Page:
I thought it would be fun to choose 10 films from each decade and show you my favorite. For the 1980s, 1990s, 2000s, and 2010s I chose one movie per year, but the previous decades made that harder for me when some years I liked several movies and some years I didn’t like any. See my 1940s, 1950s, 1960s and 1970s picks here.
Baby Take a Bow (1934) – I feel like I got to watch all of the Shirley Temple movies on this list growing up visiting my grandparents. I always thought she was adorable and so talented – she was a large reason of why I used to enjoy dance class as a young child.
Heidi (1937) – My favorite Shirley Temple movie!
Snow White and the Seven Dwarfs (1937) – I think the dwarves are adorable and I also loved how fair skinned Snow White was as such a fair skinned girl myself!
A Christmas Carol (1938) – I remember watching this on the last day of English class in 6th grade before Christmas break. It has been adapted so many times, but this version takes me back to the excitement in middle school for Christmas and time to hang out with your friends who were on other teams at school, so you didn’t see as often as we had been used to.
Mr. Smith Goes to Washington (1939) – We watched this my first day working on Capitol Hill. I had seen it before plenty, but I love that the Congressman’s staff in the office I was working for, did a potluck and movie for us that first evening to celebrate our coming to D.C. and to bond our team together.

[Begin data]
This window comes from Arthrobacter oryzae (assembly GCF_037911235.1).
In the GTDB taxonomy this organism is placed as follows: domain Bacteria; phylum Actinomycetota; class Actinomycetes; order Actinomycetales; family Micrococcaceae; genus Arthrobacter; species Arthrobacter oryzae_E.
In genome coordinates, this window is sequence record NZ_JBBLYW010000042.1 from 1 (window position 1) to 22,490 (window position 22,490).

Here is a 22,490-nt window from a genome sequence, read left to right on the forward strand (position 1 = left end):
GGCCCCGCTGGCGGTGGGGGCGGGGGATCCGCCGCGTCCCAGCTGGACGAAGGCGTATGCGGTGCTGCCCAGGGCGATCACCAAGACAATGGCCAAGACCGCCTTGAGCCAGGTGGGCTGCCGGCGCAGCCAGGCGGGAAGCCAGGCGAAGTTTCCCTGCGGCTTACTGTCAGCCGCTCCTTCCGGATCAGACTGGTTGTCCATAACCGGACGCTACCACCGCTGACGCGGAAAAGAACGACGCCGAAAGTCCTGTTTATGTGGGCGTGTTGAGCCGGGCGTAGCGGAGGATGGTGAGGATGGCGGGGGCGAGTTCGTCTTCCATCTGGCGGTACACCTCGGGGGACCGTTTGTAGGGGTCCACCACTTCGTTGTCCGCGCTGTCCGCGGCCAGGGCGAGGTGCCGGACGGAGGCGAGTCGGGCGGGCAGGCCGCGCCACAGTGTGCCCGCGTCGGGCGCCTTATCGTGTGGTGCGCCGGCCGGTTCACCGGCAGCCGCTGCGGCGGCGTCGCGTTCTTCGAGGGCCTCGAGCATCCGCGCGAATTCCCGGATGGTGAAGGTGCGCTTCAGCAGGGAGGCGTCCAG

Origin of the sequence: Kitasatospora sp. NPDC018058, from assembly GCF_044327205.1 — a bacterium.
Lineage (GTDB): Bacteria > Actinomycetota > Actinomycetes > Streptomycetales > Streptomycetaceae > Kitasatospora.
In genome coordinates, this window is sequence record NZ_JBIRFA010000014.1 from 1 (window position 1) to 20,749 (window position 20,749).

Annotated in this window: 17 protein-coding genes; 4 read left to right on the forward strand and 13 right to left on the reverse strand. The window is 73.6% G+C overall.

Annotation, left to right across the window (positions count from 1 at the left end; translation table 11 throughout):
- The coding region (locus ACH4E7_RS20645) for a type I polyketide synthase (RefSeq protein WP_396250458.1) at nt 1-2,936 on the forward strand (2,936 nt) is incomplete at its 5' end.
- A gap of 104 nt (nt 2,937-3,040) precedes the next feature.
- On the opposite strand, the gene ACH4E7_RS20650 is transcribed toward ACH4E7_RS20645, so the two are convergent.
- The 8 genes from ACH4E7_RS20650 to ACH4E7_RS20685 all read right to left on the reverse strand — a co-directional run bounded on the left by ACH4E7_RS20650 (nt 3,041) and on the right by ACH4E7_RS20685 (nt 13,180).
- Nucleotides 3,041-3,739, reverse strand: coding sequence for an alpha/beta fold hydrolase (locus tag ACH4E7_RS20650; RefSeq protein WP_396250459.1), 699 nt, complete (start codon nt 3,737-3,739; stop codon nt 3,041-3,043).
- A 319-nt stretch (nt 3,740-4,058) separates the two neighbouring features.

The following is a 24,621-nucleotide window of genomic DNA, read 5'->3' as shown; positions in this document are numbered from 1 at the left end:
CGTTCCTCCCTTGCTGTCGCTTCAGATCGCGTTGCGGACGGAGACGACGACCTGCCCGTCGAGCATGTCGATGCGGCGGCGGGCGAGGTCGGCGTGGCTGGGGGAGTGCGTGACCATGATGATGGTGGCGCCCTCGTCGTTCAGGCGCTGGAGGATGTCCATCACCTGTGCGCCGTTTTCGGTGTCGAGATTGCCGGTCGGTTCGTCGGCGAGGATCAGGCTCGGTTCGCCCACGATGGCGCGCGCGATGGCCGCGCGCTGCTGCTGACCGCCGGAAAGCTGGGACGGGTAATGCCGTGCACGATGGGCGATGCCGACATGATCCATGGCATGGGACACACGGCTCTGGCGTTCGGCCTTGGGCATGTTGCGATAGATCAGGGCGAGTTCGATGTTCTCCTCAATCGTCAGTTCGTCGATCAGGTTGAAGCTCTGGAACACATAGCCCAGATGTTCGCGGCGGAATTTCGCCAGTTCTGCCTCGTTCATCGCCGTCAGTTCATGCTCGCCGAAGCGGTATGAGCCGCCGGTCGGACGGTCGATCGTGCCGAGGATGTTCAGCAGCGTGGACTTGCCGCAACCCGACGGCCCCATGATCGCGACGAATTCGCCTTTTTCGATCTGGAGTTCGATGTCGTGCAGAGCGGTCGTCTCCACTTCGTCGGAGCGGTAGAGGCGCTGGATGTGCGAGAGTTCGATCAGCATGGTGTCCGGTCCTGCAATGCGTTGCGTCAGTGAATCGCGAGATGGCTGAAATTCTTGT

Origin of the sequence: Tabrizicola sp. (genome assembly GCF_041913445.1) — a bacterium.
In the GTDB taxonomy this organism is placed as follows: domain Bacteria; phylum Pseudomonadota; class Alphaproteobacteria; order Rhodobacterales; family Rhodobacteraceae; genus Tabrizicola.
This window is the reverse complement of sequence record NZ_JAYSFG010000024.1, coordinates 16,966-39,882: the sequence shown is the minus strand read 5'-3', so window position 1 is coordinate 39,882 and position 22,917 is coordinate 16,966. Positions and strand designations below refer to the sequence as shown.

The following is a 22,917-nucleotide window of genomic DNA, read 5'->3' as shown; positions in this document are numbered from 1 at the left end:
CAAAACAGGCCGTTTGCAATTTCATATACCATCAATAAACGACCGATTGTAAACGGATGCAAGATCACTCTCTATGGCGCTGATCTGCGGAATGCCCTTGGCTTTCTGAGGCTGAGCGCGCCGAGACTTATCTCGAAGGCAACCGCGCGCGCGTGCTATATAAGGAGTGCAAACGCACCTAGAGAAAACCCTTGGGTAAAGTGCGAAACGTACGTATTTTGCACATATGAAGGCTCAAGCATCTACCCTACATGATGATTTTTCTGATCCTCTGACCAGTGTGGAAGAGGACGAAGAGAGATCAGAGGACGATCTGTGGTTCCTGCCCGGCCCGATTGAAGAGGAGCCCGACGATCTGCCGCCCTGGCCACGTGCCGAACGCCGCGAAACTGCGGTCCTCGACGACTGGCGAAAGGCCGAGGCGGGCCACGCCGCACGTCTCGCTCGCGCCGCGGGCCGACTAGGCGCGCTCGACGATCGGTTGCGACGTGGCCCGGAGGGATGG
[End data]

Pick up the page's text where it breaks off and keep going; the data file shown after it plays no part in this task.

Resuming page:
The Little Princess (1939) – I prefer the 90s adaptation, but this was my first exposure to the story of an incredibly resilient girl named Sarah who believed all girls were princesses.
The Wizard of Oz (1939) – Another movie where I actually prefer the stage adaptation, but I love the movie too. In sixth grade, I was in a production of The Wizard of Oz with the Pied Piper Children’s Theater in Northern Virginia. That year I also read the book by L. Frank Baum for a project in English class. The combination of the two reinvigorated my love for the movie and the characters Dorothy meets in Oz. There is also something still so magical about the transition from black & white to technicolor in the film!
Gone With the Wind (1939) – I much prefer the book to the film, but Clark Gable as Rhett Butler is such perfect casting to how I pictured Rhett when reading the book. This was a movie that we would watch during dead week every fall semester in college as we sat and revised papers and notes to prepare for finals.